Songwriter/performer Mike Henderson died suddenly on Friday, Sept. 22 at age 70.
He is perhaps best known as the co-writer of the Chris Stapleton hit “Broken Halos,” which became Stapleton’s first No. 1 success and won the Grammy Award as Country Song of the Year in 2017. It also won a CMA Song of the Year Award, as did 2021’s “Starting Over.”
Mike Henderson was a founder of the much-awarded progressive bluegrass band The SteelDrivers. For nearly 40 years, he has held down a weekly Monday-night residency at The Bluebird Cafe with his blues bands.
A native of Independence, Missouri, Henderson mastered guitar, fiddle, mandolin, Dobro and harmonica while playing in folk, bluegrass, rock and blues bands in high school and college at the University of Missouri. The most prominent of these was a blues combo called The Bell Aires. He and his family moved to Nashville in 1985. His aim was to become a utility player in some star’s road band.
In Nashville, he joined the blues-rocking group The Roosters, which evolved into The Kingsnakes. Henderson’s co-written “Powerful Stuff” was recorded by The Fabulous Thunderbirds and became a standout on the soundtrack of the Tom Cruise movie Cocktail in 1988. The Snakes were signed to Curb Records the following year.
As a songwriter, Henderson was signed to EMI on Music Row. His songs were recorded by Trisha Yearwood, Gary Allan, Patty Loveless, the [Dixie] Chicks, Travis Tritt, Kenny Rogers, Randy Travis, Marty Stuart and others.
He also worked steadily as a session musician, appearing on albums by Emmylou Harris, Kelly Willis, Lucinda Williams, Sting, Waylon Jennings, John Hiatt, Albert King, Tim McGraw, Hank Williams Jr., Faith Hill, Guy Clark, Bob Seger, Blake Shelton, Delbert McClinton and Martina McBride, as well as Loveless and the Chicks.
RCA Records signed him as a solo artist in 1993, and he issued the album Country Music Made Me Do It on the label. His “Hillbilly Jitters” RCA single charted briefly in 1994.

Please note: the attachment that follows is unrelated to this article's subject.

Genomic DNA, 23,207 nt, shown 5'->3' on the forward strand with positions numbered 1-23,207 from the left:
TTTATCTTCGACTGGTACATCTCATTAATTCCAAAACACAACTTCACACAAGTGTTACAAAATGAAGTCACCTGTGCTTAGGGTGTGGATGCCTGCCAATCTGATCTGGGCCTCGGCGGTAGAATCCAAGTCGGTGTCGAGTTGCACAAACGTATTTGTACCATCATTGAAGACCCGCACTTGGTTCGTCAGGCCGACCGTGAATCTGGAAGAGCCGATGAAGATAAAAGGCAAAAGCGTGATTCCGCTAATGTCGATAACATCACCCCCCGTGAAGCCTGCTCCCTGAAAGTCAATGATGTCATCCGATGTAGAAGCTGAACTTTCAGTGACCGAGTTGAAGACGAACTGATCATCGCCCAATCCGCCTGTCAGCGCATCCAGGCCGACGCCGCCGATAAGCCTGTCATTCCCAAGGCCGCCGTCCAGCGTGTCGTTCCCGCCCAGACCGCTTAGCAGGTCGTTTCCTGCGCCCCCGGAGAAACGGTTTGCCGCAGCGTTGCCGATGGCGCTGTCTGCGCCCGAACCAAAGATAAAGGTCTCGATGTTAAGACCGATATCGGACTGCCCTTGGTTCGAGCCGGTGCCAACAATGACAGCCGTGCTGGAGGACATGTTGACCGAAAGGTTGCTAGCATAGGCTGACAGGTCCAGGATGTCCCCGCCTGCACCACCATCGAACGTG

He formed the Dead Reckoning collective with Kieran Kane, Kevin Welch, Harry Stinson and Tammy Rogers. Henderson released three albums on Dead Reckoning, Edge of Night (1996), First Blood (1997) and Thicker Than Water (1999). The last two were with The Bluebloods, a new incarnation of his blues-rock ensembles.
Mark Knopfler hired him for his touring band in 2001. The rock star praised Henderson’s guitar work and was particularly taken with his blues harmonica stylings.
Henderson and Rogers co-founded The SteelDrivers in 2006. The group issued its debut album in 2008 and was named New Artist of the Year by the IBMA (International Bluegrass Music Association) in 2009. The group’s 2010 album Reckless was nominated for a Grammy. Henderson and Stapleton met in The SteelDrivers and became songwriting collaborators. Their SteelDrivers song “If It Hadn’t Been for Love” was recorded by pop superstar Adele.
Henderson also continued to record, issuing the 2015 album If You Think It’s Hot in Here. He became a record producer, as well. In addition to recordings by The Bluebloods, Henderson guided a series of rootsy albums for John Oates in recent years. He worked with Dale Watson on the latter’s current album, Starvation Box.
Last year, Mike Henderson had a special thrill when he performed with Stapleton at Wrigley Field. He was a lifelong fan of The Chicago Cubs, so he described the experience as “a dream come true.”
He also continued to perform regularly at The Bluebird. His final performance was last Monday there. Longtime songwriting collaborator Wally Wilson spoke to him Friday morning by phone. That afternoon, Henderson died in his sleep at home. Wilson believed the cause to be a pulmonary embolism.
Mike Henderson is survived by his wife of nearly 45 years, Janet, and by his daughters Lauren and Shannon Henderson. Visitation will be in the sanctuary of Woodmont Christian Church on Wednesday (Sept. 27), 10 a.m. to noon with a memorial service to follow. In lieu of flowers, the family requests donations to MusiCares.
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